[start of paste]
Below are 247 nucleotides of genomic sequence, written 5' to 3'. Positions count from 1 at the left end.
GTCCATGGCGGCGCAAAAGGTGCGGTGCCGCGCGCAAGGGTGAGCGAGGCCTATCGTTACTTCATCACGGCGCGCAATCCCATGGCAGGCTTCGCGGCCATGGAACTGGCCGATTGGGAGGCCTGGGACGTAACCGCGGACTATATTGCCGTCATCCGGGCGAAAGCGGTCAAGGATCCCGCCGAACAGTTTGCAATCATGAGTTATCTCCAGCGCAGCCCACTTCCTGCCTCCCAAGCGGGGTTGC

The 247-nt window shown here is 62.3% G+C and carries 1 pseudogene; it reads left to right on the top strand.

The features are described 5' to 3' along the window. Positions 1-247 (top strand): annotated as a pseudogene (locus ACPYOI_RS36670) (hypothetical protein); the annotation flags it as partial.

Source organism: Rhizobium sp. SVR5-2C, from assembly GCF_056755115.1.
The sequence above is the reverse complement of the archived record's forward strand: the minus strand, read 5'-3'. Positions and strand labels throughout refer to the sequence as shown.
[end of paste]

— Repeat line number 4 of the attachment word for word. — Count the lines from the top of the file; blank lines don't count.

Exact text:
The features are described 5' to 3' along the window. Positions 1-247 (top strand): annotated as a pseudogene (locus ACPYOI_RS36670) (hypothetical protein); the annotation flags it as partial.